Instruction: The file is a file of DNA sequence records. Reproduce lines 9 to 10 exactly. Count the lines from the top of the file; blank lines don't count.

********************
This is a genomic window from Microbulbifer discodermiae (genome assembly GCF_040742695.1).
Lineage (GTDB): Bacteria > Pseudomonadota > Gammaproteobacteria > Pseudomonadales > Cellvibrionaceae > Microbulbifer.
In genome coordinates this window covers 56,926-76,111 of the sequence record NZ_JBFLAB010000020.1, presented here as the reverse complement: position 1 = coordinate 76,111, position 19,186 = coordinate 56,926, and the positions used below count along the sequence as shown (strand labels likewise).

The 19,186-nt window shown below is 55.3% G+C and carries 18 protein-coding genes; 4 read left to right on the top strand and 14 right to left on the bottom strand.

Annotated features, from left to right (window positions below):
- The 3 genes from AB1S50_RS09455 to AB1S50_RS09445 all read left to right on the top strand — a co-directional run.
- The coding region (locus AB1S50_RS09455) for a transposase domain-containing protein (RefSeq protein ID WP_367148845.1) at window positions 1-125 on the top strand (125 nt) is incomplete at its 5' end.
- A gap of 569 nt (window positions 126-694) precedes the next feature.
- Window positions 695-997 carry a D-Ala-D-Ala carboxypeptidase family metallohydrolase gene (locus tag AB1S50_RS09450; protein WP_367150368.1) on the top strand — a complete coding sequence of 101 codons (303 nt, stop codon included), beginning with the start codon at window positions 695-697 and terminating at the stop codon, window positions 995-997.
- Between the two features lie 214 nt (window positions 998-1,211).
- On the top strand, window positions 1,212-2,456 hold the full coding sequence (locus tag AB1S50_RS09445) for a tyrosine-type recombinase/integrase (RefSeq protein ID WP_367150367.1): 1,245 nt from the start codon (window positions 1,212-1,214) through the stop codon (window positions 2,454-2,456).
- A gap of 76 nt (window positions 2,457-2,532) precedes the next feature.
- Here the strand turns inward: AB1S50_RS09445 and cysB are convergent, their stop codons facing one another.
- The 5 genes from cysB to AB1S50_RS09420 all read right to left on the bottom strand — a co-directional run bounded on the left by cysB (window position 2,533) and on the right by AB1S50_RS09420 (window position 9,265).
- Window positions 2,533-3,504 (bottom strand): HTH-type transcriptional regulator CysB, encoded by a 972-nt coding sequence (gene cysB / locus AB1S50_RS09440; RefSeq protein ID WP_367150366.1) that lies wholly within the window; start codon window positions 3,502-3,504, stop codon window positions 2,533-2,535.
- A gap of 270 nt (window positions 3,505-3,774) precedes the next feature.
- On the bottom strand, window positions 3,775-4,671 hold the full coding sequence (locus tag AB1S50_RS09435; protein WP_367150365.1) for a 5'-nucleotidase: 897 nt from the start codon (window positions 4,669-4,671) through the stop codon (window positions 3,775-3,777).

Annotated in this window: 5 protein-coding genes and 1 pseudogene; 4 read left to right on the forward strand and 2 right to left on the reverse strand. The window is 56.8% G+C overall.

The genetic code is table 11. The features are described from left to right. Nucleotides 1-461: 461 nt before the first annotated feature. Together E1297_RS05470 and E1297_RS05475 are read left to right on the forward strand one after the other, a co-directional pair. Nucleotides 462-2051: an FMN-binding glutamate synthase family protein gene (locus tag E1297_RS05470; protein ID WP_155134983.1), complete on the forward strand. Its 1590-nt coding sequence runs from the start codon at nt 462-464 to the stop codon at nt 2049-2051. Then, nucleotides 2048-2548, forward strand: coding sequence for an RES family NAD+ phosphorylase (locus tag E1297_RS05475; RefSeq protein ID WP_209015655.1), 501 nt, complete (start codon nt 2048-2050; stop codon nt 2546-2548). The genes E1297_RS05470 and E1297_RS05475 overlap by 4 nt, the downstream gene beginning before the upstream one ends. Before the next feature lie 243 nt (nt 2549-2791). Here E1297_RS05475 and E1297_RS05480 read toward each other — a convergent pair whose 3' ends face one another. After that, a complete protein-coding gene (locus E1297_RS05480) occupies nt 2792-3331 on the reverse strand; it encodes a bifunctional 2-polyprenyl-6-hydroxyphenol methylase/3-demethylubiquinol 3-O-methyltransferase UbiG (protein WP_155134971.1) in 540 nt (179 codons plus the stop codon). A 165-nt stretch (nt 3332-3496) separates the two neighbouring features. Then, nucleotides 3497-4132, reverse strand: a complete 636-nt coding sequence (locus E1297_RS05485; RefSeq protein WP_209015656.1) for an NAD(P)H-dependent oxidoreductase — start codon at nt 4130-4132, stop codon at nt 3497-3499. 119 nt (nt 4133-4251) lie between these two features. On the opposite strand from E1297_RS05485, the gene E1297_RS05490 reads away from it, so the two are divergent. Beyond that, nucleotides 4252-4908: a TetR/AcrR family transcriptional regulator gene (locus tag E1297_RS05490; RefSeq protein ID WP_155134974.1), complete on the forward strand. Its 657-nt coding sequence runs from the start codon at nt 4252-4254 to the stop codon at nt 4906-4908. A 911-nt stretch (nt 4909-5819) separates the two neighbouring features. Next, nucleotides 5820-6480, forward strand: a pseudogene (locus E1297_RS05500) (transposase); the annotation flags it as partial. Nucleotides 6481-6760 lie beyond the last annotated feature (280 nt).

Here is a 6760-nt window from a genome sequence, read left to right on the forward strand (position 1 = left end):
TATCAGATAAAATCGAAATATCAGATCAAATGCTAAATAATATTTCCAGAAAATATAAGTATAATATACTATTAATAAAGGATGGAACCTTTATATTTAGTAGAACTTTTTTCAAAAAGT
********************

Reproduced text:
- Window positions 695-997 carry a D-Ala-D-Ala carboxypeptidase family metallohydrolase gene (locus tag AB1S50_RS09450; protein WP_367150368.1) on the top strand — a complete coding sequence of 101 codons (303 nt, stop codon included), beginning with the start codon at window positions 695-697 and terminating at the stop codon, window positions 995-997.
- Between the two features lie 214 nt (window positions 998-1,211).